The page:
By Wilson Walker

SAN FRANCISCO (CBS SF) — The fight over affordable housing in the Bay Area is now taking aim at people renting homes through Airbnb.

Cindy Wu, with the Chinatown Community Development Center, said, “We’re definitely seeing the pressures of short term rentals on Chinatown and in the neighborhoods right next to Chinatown.”

For a neighborhood that’s been relatively insulated from the collateral damage of the tech explosion – there are growing signs of change.

“Chinatown has always been a gateway for immigrants to come here. It has always had a cultural identity.”

These are the signs we’re talking about.

Annonymously posted flyers, with the names and faces of 12 people said to be renting out Chinatown homes through Airbnb, blaming them for “destroying affordable housing for immigrant, minority and low-income families.”

But this isn’t the first time we’ve seen social justice signs in San Francisco.

Back in the 1990s, it was the Mission Yuppie Eradication Project, but now the fight has landed in Chinatown.

Wu said, “We’re seeing that there is all this pressure to do short-term rental instead of using those buildings as housing for people.”

This is a neighborhood packed with older, often vulnerable residents, living in decidedly modest homes.

Forty percent of the housing stock in the neighborhood is single-room occupancy, and even that now comes with a steep price.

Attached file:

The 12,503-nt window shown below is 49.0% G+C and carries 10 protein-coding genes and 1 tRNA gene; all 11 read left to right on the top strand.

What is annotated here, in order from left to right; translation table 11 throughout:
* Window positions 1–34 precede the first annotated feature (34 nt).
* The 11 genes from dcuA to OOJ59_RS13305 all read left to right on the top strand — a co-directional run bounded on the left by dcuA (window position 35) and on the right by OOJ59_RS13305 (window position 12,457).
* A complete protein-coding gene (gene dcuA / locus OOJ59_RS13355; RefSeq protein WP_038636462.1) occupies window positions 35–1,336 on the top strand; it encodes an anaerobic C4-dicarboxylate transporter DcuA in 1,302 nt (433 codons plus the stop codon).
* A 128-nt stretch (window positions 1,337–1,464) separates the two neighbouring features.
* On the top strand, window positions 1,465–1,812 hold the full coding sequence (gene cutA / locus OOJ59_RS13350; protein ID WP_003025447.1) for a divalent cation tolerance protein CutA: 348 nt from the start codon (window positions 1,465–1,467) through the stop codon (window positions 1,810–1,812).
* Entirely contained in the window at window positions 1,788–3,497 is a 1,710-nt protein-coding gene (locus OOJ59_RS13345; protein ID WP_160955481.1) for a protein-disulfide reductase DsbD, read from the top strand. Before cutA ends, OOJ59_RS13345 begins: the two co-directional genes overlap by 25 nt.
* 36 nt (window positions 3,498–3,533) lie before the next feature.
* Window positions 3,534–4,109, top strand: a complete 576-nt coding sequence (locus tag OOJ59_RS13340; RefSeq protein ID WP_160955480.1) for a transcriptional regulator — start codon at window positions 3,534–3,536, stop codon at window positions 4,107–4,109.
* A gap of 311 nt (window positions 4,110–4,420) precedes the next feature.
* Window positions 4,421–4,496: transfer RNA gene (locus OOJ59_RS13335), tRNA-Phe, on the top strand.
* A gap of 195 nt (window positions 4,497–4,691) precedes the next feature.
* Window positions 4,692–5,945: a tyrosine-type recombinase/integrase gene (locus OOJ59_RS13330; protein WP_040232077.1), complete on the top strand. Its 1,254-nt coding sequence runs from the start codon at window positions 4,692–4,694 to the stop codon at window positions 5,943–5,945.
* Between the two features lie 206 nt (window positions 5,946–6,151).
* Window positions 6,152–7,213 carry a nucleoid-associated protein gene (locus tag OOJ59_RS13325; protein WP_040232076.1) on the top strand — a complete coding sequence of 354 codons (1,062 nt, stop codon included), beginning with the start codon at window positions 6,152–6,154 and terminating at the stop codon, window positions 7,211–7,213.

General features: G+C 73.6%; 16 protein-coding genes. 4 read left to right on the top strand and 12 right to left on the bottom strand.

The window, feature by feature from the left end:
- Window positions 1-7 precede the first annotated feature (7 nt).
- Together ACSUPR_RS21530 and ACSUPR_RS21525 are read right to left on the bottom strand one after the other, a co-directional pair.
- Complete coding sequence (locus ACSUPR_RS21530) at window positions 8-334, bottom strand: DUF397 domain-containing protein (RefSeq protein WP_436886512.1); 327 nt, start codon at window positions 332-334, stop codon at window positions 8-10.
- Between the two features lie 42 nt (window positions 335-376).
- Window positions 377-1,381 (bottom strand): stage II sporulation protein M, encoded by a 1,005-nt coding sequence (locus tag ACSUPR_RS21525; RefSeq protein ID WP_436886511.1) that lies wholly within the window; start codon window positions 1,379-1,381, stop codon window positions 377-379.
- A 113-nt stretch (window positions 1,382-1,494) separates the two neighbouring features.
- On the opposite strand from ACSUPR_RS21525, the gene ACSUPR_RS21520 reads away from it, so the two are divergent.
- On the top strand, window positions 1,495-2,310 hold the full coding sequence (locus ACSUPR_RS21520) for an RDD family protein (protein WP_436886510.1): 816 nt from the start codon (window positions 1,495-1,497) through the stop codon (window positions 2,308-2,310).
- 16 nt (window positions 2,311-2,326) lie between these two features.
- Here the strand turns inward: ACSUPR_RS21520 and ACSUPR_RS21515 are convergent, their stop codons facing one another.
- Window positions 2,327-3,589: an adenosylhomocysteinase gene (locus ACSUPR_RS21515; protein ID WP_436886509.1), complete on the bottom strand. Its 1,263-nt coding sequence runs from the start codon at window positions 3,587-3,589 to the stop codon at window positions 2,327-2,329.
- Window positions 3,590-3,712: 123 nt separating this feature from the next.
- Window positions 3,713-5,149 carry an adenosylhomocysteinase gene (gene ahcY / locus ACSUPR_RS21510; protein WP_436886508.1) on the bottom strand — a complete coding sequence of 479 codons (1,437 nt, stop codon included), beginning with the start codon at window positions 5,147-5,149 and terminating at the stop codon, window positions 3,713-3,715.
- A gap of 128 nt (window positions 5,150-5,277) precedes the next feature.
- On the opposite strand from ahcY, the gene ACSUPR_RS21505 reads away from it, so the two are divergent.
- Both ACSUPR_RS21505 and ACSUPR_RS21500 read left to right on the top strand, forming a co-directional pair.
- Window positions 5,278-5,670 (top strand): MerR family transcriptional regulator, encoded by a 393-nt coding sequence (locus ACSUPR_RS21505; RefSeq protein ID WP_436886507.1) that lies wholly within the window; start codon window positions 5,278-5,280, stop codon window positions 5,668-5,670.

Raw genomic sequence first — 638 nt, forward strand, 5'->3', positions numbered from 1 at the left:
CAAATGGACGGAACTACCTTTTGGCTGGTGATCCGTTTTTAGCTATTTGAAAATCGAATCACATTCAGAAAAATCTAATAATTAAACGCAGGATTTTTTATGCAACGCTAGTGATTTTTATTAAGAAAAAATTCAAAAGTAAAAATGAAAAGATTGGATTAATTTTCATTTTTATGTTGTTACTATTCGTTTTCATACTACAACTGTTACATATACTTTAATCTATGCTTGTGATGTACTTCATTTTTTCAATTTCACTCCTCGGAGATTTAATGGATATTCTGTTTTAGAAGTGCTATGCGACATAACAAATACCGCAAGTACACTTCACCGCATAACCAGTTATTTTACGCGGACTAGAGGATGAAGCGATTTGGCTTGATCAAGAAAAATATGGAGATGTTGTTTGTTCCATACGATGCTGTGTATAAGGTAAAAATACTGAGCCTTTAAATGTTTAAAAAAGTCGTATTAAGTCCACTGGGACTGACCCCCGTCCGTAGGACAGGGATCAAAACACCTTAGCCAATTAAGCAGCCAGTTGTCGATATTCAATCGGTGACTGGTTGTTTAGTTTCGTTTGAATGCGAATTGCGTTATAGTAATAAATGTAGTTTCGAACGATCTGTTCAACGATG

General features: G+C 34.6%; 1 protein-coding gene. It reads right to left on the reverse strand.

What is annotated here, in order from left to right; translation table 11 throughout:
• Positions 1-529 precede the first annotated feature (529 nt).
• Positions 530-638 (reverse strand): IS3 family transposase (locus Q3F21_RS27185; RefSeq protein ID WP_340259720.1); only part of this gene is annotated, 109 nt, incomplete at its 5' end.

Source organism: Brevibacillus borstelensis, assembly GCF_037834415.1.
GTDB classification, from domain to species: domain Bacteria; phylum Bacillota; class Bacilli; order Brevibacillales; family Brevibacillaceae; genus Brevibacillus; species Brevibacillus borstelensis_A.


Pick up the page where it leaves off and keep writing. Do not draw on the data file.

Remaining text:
Wu said “SROs are going for $1,300 a month, which is incredible.  Like I said, 8 foot by 10 foot room, shared bathroom, shared kitchen.”

Kris Kritscher, of Vital Tea Leaf, said, “I’d love to live in Chinatown.  I work here, but I can’t afford it.”

For a Chinatown business like Vital Tea Leaf, the Airbnb issue presents a question: Sure, a few extra tourist dollars are always nice – but at what cost?

“Who is going to benefit more, the people coming in, or the people trying to stay in? Might be good for business, but bad for people,” Kritscher said.

Wu said that “if we lose this as a housing stock of last resort, a place where people can go when there’s nowhere else, then they can’t be in the city anymore.”

So while those new flyers are pointed and personal, so is the very issue that spawned them.

We’ve tried reaching out to the people identified on those flyers but have not received any response.

We should also note that the flyers do not cite any specific properties – or whether or not those properties are being rented in accordance with San Francisco law.

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